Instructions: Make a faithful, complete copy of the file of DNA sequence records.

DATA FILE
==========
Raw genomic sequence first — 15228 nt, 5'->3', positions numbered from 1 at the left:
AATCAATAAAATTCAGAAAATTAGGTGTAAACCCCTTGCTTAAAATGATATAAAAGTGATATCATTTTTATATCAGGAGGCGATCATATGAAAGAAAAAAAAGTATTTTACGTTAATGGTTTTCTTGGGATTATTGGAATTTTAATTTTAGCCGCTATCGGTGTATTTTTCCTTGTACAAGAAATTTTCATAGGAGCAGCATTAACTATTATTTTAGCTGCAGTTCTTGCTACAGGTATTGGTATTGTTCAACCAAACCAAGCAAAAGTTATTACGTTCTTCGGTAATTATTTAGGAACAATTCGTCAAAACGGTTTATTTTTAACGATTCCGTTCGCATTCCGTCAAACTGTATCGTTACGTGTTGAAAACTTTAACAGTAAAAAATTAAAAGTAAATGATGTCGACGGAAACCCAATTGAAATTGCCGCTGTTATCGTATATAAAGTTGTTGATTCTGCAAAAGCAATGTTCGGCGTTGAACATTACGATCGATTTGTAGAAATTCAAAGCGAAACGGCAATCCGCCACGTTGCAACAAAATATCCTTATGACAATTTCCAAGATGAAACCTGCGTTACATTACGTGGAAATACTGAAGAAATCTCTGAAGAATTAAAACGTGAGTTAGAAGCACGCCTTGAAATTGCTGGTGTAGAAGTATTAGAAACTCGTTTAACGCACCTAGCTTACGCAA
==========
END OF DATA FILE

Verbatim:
Raw genomic sequence first — 15228 nt, 5'->3', positions numbered from 1 at the left:
AATCAATAAAATTCAGAAAATTAGGTGTAAACCCCTTGCTTAAAATGATATAAAAGTGATATCATTTTTATATCAGGAGGCGATCATATGAAAGAAAAAAAAGTATTTTACGTTAATGGTTTTCTTGGGATTATTGGAATTTTAATTTTAGCCGCTATCGGTGTATTTTTCCTTGTACAAGAAATTTTCATAGGAGCAGCATTAACTATTATTTTAGCTGCAGTTCTTGCTACAGGTATTGGTATTGTTCAACCAAACCAAGCAAAAGTTATTACGTTCTTCGGTAATTATTTAGGAACAATTCGTCAAAACGGTTTATTTTTAACGATTCCGTTCGCATTCCGTCAAACTGTATCGTTACGTGTTGAAAACTTTAACAGTAAAAAATTAAAAGTAAATGATGTCGACGGAAACCCAATTGAAATTGCCGCTGTTATCGTATATAAAGTTGTTGATTCTGCAAAAGCAATGTTCGGCGTTGAACATTACGATCGATTTGTAGAAATTCAAAGCGAAACGGCAATCCGCCACGTTGCAACAAAATATCCTTATGACAATTTCCAAGATGAAACCTGCGTTACATTACGTGGAAATACTGAAGAAATCTCTGAAGAATTAAAACGTGAGTTAGAAGCACGCCTTGAAATTGCTGGTGTAGAAGTATTAGAAACTCGTTTAACGCACCTAGCTTACGCAA